Interview: Hippo Campus

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Hippo Campus have just released their album ‘Bambi’, the release tackles the social changes and troubles that America is going through at the moment. The band took a moment to talk in more depth with us about it.

What have been the social changes that have impacted you the most from when you started out as a band to now, as you’re releasing your sophomore album? 

The desire to push for equal representation both on and off stage has become prevalent in what we do as a band and individuals. It’s difficult not to feel privileged to be doing what we do and guilty because of that privilege, when knowing that the same opportunities may not be afforded or handed out to others is something we’ve been trying to be aware of and let influence the way we operate as musicians.

You mentioned that ‘Bambi may find a particular connection with those feeling shaken up by the chaos of current times’ - can you remember a moment when you felt particularly shaken up? 

The shooting at Stoneman Douglas brought things to a halt. Our creative energies and processes are so intertwined with our personal feelings and that tragedy made us stop and think, “Oh my god, how do we do ANYTHING now? Are we doing ANYTHING worthwhile if we can’t protect these kids?” All those questions were and still are a huge weight and we tried to be as honest as we could when writing the songs that we did. what a terrible yet empowering time for America’s youth. 

Are there any particular messages you want to send with Bambi? 

Yes, we want these songs to both serve as a mirror for struggles our listeners might be encountering in their own lives as well as a message of reassurance that it’s okay to be questioning everything and working towards becoming a better human being at the end of those questions. There’s good things to look forward to. A lot of the songs on this record tackle the difficulties in maintaining relationships one should cherish and hold dear, and our hope is that people can feel comforted by that stark confrontation in the music.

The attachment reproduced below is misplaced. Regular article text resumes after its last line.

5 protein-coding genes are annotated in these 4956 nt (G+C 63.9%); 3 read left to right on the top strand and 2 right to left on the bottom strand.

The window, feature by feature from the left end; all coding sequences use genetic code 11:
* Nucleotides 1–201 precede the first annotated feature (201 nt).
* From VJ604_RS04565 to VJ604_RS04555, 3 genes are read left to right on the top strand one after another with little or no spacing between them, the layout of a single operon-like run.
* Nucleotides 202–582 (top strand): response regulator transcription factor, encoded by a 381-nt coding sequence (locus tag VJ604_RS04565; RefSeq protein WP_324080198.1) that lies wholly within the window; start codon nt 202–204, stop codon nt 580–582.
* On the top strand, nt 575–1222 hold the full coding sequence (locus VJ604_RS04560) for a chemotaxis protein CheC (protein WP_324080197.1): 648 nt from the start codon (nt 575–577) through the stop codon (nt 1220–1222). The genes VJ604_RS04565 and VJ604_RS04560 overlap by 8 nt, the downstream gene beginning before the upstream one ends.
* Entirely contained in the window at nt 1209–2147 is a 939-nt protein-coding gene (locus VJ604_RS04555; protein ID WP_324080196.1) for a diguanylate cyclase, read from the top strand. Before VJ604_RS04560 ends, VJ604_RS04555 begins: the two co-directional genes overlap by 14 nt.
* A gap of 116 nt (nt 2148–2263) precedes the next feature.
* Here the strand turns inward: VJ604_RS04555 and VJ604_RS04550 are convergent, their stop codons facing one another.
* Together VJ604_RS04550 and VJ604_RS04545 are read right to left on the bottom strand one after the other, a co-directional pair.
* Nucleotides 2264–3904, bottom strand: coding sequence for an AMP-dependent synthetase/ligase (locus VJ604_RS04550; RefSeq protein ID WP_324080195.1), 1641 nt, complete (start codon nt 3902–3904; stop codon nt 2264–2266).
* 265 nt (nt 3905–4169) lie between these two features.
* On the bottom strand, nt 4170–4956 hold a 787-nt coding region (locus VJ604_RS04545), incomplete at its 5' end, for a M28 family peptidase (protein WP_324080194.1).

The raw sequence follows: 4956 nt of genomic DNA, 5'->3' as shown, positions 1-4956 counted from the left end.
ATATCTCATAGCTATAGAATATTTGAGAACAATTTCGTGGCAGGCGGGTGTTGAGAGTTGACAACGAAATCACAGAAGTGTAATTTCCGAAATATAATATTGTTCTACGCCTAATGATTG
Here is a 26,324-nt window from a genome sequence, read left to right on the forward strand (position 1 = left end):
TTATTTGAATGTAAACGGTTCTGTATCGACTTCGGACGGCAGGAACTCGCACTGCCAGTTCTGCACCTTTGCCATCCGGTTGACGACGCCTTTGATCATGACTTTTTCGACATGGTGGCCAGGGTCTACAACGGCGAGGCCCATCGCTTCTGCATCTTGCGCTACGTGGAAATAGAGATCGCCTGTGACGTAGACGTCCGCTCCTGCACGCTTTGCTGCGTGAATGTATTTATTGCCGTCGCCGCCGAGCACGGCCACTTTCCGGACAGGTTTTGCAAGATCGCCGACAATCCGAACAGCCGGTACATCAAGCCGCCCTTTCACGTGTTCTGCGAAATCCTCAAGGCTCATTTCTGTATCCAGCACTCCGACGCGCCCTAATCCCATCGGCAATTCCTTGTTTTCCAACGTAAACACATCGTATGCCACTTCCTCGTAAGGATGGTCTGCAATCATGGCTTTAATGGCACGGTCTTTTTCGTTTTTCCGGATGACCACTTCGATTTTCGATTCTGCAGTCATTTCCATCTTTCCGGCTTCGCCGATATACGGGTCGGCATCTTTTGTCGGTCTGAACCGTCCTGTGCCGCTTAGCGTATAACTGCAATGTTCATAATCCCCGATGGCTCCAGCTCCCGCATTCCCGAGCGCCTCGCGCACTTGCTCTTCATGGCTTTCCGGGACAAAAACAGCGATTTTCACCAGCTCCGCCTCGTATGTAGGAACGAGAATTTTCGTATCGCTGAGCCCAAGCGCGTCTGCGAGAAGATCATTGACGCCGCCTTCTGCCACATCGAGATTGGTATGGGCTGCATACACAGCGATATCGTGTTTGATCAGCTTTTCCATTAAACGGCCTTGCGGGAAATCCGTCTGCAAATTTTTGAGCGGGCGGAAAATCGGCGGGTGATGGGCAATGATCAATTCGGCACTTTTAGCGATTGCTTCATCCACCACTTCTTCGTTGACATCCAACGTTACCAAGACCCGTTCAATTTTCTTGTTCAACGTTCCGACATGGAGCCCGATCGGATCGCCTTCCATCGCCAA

What’s your favourite lyric off Bambi and why? 

There’s a lyric that we didn’t write but was sampled on the first and last tracks on the album that goes, “don’t be afraid of the way that you feel, if in your heart what you feel is for real.” This line sums up a decent portion of the feelings we all had to face while making this album come to life.

Are there any behind-the-scenes stories of the recording process? 

A lot of it is a blur, haha, but a memory that jumps out is when we were at electrical audio studio in Chicago and our producer, BJ Burton, wanted us to track some songs together live. We wrote the song ‘Honestly’ within thirty minutes and while we were tracking, Jake messed up the intro line to the song. We ended up keeping that mistake in the final recording of the song. It’s a nice moment on the album meant to remind people that there’s still humans behind the music. Humans that can’t always do everything perfectly all the time.

How did the recording process for Bambi differ from the recording process of your debut album? What have been the most important lessons you’ve learned from you debut album? 

We wrote most of the songs on this album individually before coming together to pick apart and edit the tunes so that we could glue the pieces together at the end. There’s chunks of each of us that exist and we weren’t able to make that happen for landmark as efficiently or with as much honesty, and with those individual bits of us came conflicting feelings of inflated ego combined with vulnerability. We got frank and upfront on this record and that was a scary thing. To bear our feelings as openly as we did, both as a collective and in relation to each other.

Where did you draw inspiration from sonically for this album? 

All over the map, really. lots of drone and ambient music guided our desire to let empty space speak for itself, like an open field. Elliot Smith definitely pointed us to certain places. Working closely with our producer, BJ Burton, also informed a lot of the sonic expansion. The late night sessions were all we wanted to soak in for a lot of the recording process, and it became a fitting environment to draw inspiration from, even when it came to writing lyrics and melodies.

What are the plans for near future? What are you most looking forward to? 

We’re excited to be hitting the road and seeing the beautiful people who make a lot of this work worthwhile for us. We have a lot of tour dates lined up, including places we’ve never been to, and our live show is what we’re mostly focused on perfecting at the moment. We’ll be writing music all the while, but it’s nice to be able to get out of the creative bubble that was Bambi and enjoy the rest of this insanely big but similarly tiny world. 

Feature created by Athena Kam

Bambi is out now via Trangressive